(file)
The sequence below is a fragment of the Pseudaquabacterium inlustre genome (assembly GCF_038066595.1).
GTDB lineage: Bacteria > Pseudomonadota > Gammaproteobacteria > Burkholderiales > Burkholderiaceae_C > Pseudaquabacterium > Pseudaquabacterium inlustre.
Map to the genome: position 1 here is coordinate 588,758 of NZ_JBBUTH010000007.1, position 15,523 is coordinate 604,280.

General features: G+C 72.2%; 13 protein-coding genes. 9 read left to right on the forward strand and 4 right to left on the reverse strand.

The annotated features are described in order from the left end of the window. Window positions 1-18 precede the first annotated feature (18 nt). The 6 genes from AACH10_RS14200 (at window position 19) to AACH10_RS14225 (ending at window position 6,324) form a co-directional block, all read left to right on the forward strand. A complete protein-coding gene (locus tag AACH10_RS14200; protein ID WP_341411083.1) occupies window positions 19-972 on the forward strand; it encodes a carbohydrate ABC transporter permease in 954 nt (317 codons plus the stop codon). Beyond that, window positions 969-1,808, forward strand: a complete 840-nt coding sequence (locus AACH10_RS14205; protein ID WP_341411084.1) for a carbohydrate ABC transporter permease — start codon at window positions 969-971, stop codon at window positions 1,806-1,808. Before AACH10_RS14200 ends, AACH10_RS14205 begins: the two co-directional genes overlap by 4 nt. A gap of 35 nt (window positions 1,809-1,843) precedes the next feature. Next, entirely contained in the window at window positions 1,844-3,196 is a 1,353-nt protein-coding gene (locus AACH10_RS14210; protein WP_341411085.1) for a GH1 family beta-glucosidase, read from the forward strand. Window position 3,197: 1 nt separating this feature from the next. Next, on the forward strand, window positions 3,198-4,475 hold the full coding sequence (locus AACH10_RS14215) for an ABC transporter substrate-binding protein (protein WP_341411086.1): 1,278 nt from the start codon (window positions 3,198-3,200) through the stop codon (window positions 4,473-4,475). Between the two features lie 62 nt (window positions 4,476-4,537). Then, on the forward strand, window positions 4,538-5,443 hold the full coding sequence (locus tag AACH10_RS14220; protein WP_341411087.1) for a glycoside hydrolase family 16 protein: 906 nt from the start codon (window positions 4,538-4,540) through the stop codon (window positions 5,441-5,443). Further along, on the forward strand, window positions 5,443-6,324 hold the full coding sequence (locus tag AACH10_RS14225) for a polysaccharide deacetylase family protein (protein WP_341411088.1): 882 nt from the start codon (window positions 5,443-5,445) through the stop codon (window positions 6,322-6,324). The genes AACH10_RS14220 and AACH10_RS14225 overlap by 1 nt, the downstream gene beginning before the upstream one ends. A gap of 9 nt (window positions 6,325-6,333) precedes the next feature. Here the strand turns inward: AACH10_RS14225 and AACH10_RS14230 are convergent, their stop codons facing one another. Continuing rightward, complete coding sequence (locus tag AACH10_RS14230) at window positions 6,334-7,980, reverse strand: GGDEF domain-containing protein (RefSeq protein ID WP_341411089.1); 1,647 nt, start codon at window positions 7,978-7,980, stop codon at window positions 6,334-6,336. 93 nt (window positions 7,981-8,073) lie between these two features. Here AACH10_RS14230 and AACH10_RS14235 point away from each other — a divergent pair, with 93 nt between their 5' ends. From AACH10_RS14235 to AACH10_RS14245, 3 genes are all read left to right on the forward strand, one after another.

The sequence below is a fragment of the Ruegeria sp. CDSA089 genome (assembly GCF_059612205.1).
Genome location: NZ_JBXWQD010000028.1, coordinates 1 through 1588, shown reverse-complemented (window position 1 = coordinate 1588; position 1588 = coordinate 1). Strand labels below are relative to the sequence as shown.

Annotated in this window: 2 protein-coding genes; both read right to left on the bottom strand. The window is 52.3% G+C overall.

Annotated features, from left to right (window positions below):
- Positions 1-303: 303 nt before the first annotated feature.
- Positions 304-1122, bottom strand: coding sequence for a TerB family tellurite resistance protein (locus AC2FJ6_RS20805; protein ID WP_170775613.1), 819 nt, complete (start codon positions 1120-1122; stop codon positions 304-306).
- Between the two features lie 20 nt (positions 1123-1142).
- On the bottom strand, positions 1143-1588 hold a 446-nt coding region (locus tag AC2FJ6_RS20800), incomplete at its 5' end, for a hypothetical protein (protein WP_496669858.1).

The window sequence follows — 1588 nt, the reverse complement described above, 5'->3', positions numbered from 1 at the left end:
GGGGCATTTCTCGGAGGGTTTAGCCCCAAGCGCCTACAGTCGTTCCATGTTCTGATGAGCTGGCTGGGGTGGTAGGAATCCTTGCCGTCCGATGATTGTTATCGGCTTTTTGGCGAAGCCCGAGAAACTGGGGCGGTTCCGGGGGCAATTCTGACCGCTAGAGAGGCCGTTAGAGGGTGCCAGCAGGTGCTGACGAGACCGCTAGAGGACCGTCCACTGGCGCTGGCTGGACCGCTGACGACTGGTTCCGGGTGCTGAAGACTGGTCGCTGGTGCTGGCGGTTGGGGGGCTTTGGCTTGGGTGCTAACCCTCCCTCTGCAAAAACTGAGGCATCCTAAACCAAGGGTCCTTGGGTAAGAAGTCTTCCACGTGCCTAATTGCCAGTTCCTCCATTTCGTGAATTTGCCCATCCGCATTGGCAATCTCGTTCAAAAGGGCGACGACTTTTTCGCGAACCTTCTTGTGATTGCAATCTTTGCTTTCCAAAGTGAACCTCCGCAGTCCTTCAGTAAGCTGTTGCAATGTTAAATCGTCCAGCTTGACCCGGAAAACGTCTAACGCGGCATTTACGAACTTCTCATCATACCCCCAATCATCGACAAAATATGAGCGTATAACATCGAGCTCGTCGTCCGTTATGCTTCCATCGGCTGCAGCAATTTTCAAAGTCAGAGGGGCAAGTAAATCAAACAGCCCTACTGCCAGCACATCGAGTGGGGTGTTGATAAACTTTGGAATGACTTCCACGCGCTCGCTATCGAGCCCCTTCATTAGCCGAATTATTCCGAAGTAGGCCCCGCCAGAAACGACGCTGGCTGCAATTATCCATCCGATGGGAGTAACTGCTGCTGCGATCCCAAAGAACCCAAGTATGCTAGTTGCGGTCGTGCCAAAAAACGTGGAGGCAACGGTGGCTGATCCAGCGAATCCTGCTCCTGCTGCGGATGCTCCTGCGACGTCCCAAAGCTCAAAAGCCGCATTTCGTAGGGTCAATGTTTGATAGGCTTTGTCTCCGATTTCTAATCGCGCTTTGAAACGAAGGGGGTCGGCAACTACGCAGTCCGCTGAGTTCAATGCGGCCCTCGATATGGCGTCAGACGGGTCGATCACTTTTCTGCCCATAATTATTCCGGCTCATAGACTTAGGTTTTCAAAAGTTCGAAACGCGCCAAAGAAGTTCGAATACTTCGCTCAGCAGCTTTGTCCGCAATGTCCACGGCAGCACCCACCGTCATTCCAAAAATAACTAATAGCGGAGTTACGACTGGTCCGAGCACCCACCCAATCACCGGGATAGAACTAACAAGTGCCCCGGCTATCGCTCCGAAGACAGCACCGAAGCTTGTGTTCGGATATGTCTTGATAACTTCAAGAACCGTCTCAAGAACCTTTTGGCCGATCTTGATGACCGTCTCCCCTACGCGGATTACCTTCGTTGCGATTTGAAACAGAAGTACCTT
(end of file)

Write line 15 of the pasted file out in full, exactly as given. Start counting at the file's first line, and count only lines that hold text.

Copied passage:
GGGGCATTTCTCGGAGGGTTTAGCCCCAAGCGCCTACAGTCGTTCCATGTTCTGATGAGCTGGCTGGGGTGGTAGGAATCCTTGCCGTCCGATGATTGTTATCGGCTTTTTGGCGAAGCCCGAGAAACTGGGGCGGTTCCGGGGGCAATTCTGACCGCTAGAGAGGCCGTTAGAGGGTGCCAGCAGGTGCTGACGAGACCGCTAGAGGACCGTCCACTGGCGCTGGCTGGACCGCTGACGACTGGTTCCGGGTGCTGAAGACTGGTCGCTGGTGCTGGCGGTTGGGGGGCTTTGGCTTGGGTGCTAACCCTCCCTCTGCAAAAACTGAGGCATCCTAAACCAAGGGTCCTTGGGTAAGAAGTCTTCCACGTGCCTAATTGCCAGTTCCTCCATTTCGTGAATTTGCCCATCCGCATTGGCAATCTCGTTCAAAAGGGCGACGACTTTTTCGCGAACCTTCTTGTGATTGCAATCTTTGCTTTCCAAAGTGAACCTCCGCAGTCCTTCAGTAAGCTGTTGCAATGTTAAATCGTCCAGCTTGACCCGGAAAACGTCTAACGCGGCATTTACGAACTTCTCATCATACCCCCAATCATCGACAAAATATGAGCGTATAACATCGAGCTCGTCGTCCGTTATGCTTCCATCGGCTGCAGCAATTTTCAAAGTCAGAGGGGCAAGTAAATCAAACAGCCCTACTGCCAGCACATCGAGTGGGGTGTTGATAAACTTTGGAATGACTTCCACGCGCTCGCTATCGAGCCCCTTCATTAGCCGAATTATTCCGAAGTAGGCCCCGCCAGAAACGACGCTGGCTGCAATTATCCATCCGATGGGAGTAACTGCTGCTGCGATCCCAAAGAACCCAAGTATGCTAGTTGCGGTCGTGCCAAAAAACGTGGAGGCAACGGTGGCTGATCCAGCGAATCCTGCTCCTGCTGCGGATGCTCCTGCGACGTCCCAAAGCTCAAAAGCCGCATTTCGTAGGGTCAATGTTTGATAGGCTTTGTCTCCGATTTCTAATCGCGCTTTGAAACGAAGGGGGTCGGCAACTACGCAGTCCGCTGAGTTCAATGCGGCCCTCGATATGGCGTCAGACGGGTCGATCACTTTTCTGCCCATAATTATTCCGGCTCATAGACTTAGGTTTTCAAAAGTTCGAAACGCGCCAAAGAAGTTCGAATACTTCGCTCAGCAGCTTTGTCCGCAATGTCCACGGCAGCACCCACCGTCATTCCAAAAATAACTAATAGCGGAGTTACGACTGGTCCGAGCACCCACCCAATCACCGGGATAGAACTAACAAGTGCCCCGGCTATCGCTCCGAAGACAGCACCGAAGCTTGTGTTCGGATATGTCTTGATAACTTCAAGAACCGTCTCAAGAACCTTTTGGCCGATCTTGATGACCGTCTCCCCTACGCGGATTACCTTCGTTGCGATTTGAAACAGAAGTACCTT